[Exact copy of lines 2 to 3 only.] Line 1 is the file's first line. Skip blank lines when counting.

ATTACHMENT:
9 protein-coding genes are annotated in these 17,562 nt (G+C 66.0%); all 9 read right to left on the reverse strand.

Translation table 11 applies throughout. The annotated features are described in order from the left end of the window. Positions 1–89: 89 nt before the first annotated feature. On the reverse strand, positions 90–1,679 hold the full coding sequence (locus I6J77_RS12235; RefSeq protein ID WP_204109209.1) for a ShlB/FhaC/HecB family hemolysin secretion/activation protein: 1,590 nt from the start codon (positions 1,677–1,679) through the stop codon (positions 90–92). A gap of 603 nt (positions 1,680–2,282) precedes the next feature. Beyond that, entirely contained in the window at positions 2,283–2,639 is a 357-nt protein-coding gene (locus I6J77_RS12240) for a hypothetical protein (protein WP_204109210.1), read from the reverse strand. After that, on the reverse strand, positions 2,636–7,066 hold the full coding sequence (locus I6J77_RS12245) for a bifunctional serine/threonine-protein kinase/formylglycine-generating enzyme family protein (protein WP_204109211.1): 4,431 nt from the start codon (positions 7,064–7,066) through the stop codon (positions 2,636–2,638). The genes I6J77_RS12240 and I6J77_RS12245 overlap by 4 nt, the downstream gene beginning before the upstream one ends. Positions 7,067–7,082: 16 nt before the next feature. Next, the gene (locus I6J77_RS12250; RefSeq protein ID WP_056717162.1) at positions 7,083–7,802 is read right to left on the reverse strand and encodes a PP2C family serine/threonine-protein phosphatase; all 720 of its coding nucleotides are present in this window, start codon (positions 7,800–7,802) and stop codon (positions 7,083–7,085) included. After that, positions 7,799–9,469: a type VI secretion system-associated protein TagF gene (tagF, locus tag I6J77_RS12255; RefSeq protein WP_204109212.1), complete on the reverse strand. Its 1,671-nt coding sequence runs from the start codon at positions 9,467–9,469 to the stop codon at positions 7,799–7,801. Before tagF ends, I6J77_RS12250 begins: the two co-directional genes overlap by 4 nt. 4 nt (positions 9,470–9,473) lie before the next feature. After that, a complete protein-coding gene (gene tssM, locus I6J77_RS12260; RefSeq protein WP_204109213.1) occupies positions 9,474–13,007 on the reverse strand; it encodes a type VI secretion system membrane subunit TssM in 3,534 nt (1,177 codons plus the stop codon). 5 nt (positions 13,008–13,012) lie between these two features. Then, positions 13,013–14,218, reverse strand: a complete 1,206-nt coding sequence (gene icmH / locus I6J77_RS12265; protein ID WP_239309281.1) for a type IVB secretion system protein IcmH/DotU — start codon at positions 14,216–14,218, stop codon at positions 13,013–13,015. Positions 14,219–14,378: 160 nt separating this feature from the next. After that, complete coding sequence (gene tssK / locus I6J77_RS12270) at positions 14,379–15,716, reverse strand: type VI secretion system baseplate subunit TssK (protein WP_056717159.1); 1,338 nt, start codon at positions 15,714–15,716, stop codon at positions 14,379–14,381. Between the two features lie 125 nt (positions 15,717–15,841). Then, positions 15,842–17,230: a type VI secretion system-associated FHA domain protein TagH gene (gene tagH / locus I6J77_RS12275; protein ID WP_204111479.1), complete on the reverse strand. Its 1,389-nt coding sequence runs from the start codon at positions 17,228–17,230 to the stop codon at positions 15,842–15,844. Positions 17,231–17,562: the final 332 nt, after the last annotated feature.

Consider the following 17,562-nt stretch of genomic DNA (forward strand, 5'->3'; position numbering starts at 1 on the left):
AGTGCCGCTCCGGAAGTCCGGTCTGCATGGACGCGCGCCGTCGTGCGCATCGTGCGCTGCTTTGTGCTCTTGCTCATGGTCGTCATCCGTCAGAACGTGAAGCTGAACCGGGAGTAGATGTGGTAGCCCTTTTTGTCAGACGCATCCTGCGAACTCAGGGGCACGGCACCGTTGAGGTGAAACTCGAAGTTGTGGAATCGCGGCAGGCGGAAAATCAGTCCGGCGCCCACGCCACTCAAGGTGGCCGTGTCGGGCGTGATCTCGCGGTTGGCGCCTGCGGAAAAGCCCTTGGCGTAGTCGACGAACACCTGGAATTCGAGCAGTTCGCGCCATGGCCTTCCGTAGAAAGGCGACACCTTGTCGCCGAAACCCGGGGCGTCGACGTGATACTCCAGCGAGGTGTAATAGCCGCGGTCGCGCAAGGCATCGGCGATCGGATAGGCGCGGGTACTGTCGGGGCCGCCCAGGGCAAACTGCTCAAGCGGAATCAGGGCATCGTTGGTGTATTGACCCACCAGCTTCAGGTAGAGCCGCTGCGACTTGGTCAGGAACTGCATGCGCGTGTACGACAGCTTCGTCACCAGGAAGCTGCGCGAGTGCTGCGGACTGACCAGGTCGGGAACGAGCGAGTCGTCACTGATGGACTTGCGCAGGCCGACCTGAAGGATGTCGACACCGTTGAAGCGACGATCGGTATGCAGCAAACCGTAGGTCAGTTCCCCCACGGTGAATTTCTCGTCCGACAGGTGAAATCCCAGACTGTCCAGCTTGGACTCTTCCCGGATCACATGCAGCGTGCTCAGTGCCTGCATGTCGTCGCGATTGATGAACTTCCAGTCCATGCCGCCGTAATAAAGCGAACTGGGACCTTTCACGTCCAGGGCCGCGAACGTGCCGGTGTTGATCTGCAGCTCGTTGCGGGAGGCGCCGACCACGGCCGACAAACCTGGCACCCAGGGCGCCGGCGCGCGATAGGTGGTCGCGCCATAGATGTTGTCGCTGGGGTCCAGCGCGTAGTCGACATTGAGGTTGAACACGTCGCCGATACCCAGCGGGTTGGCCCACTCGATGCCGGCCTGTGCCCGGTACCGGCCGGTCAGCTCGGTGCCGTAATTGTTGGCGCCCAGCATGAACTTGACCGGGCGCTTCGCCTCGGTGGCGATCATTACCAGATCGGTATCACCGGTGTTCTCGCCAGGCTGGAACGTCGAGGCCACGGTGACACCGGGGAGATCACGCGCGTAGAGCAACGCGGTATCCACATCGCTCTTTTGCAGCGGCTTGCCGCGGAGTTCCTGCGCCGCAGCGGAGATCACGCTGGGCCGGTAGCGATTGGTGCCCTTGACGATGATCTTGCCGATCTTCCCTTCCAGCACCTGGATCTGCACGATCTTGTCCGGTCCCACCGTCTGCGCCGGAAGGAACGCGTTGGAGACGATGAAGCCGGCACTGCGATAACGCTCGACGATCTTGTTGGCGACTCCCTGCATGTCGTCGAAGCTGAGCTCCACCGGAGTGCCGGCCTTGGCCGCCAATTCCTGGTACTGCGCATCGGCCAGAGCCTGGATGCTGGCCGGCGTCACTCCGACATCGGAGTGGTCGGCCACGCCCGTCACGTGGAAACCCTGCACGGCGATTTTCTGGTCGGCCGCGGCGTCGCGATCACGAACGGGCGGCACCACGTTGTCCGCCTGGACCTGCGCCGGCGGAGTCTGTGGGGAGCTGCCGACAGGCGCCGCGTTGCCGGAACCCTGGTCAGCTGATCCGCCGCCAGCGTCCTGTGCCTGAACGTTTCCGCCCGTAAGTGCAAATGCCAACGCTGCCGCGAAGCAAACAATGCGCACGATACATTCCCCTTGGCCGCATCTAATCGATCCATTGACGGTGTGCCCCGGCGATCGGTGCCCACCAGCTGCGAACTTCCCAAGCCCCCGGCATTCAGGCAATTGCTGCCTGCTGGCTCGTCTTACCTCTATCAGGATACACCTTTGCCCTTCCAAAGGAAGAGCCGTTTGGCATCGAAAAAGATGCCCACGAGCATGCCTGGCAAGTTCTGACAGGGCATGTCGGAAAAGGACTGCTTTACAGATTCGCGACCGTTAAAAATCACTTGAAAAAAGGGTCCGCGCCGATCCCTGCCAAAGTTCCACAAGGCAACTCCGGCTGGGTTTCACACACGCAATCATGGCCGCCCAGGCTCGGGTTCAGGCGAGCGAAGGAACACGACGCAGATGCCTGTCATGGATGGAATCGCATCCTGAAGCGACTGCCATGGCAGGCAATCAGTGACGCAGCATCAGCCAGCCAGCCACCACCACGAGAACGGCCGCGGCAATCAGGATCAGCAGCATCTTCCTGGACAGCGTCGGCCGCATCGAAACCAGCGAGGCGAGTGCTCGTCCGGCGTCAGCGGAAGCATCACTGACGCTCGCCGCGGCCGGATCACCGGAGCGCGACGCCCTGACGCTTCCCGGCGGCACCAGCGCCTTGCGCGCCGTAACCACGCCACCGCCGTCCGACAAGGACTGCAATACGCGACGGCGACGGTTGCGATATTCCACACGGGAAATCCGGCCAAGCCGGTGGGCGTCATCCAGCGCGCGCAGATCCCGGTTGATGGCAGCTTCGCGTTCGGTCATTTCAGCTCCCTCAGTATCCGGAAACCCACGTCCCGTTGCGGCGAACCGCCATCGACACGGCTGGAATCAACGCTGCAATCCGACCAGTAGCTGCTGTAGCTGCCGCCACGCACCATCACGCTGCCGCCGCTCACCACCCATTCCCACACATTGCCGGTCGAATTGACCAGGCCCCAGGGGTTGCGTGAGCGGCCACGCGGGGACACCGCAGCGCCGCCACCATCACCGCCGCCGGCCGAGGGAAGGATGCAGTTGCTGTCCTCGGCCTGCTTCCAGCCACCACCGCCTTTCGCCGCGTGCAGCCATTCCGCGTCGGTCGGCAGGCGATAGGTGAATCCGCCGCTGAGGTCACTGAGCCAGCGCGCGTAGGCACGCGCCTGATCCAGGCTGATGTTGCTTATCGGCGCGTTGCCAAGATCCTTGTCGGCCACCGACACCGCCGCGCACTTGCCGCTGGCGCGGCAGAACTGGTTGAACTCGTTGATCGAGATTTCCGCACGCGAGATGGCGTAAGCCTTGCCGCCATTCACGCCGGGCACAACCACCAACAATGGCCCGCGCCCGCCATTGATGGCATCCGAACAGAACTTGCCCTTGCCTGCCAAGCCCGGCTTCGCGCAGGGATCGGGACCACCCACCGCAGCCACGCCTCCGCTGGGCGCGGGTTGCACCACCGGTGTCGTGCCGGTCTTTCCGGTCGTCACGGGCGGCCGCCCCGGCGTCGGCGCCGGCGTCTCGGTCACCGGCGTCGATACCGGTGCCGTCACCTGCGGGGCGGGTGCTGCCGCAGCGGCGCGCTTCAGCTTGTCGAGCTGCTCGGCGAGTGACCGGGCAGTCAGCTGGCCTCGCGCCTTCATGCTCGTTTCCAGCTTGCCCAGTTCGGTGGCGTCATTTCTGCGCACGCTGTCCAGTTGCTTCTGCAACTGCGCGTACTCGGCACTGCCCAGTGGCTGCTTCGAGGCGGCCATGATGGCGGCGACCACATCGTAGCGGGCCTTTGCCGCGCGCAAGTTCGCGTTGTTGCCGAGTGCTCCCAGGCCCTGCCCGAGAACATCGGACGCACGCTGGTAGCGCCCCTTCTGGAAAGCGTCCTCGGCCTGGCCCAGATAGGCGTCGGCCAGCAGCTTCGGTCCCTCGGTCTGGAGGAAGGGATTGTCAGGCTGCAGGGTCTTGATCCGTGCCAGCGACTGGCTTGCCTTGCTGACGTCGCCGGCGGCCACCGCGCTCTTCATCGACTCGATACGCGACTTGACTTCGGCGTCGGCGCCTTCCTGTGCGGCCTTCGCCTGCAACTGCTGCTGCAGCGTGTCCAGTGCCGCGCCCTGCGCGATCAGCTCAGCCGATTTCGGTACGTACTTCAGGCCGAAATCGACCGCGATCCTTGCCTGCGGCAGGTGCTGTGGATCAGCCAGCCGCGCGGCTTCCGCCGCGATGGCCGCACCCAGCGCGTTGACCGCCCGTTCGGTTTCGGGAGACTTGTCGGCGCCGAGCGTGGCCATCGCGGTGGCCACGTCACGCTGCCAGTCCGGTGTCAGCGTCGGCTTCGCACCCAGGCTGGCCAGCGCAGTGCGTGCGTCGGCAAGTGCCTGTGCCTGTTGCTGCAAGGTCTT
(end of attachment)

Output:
Translation table 11 applies throughout. The annotated features are described in order from the left end of the window. Positions 1–89: 89 nt before the first annotated feature. On the reverse strand, positions 90–1,679 hold the full coding sequence (locus I6J77_RS12235; RefSeq protein ID WP_204109209.1) for a ShlB/FhaC/HecB family hemolysin secretion/activation protein: 1,590 nt from the start codon (positions 1,677–1,679) through the stop codon (positions 90–92). A gap of 603 nt (positions 1,680–2,282) precedes the next feature. Beyond that, entirely contained in the window at positions 2,283–2,639 is a 357-nt protein-coding gene (locus I6J77_RS12240) for a hypothetical protein (protein WP_204109210.1), read from the reverse strand. After that, on the reverse strand, positions 2,636–7,066 hold the full coding sequence (locus I6J77_RS12245) for a bifunctional serine/threonine-protein kinase/formylglycine-generating enzyme family protein (protein WP_204109211.1): 4,431 nt from the start codon (positions 7,064–7,066) through the stop codon (positions 2,636–2,638). The genes I6J77_RS12240 and I6J77_RS12245 overlap by 4 nt, the downstream gene beginning before the upstream one ends. Positions 7,067–7,082: 16 nt before the next feature. Next, the gene (locus I6J77_RS12250; RefSeq protein ID WP_056717162.1) at positions 7,083–7,802 is read right to left on the reverse strand and encodes a PP2C family serine/threonine-protein phosphatase; all 720 of its coding nucleotides are present in this window, start codon (positions 7,800–7,802) and stop codon (positions 7,083–7,085) included. After that, positions 7,799–9,469: a type VI secretion system-associated protein TagF gene (tagF, locus tag I6J77_RS12255; RefSeq protein WP_204109212.1), complete on the reverse strand. Its 1,671-nt coding sequence runs from the start codon at positions 9,467–9,469 to the stop codon at positions 7,799–7,801. Before tagF ends, I6J77_RS12250 begins: the two co-directional genes overlap by 4 nt. 4 nt (positions 9,470–9,473) lie before the next feature. After that, a complete protein-coding gene (gene tssM, locus I6J77_RS12260; RefSeq protein WP_204109213.1) occupies positions 9,474–13,007 on the reverse strand; it encodes a type VI secretion system membrane subunit TssM in 3,534 nt (1,177 codons plus the stop codon). 5 nt (positions 13,008–13,012) lie between these two features. Then, positions 13,013–14,218, reverse strand: a complete 1,206-nt coding sequence (gene icmH / locus I6J77_RS12265; protein ID WP_239309281.1) for a type IVB secretion system protein IcmH/DotU — start codon at positions 14,216–14,218, stop codon at positions 13,013–13,015. Positions 14,219–14,378: 160 nt separating this feature from the next. After that, complete coding sequence (gene tssK / locus I6J77_RS12270) at positions 14,379–15,716, reverse strand: type VI secretion system baseplate subunit TssK (protein WP_056717159.1); 1,338 nt, start codon at positions 15,714–15,716, stop codon at positions 14,379–14,381. Between the two features lie 125 nt (positions 15,717–15,841). Then, positions 15,842–17,230: a type VI secretion system-associated FHA domain protein TagH gene (gene tagH / locus I6J77_RS12275; protein ID WP_204111479.1), complete on the reverse strand. Its 1,389-nt coding sequence runs from the start codon at positions 17,228–17,230 to the stop codon at positions 15,842–15,844. Positions 17,231–17,562: the final 332 nt, after the last annotated feature.

Consider the following 17,562-nt stretch of genomic DNA (forward strand, 5'->3'; position numbering starts at 1 on the left):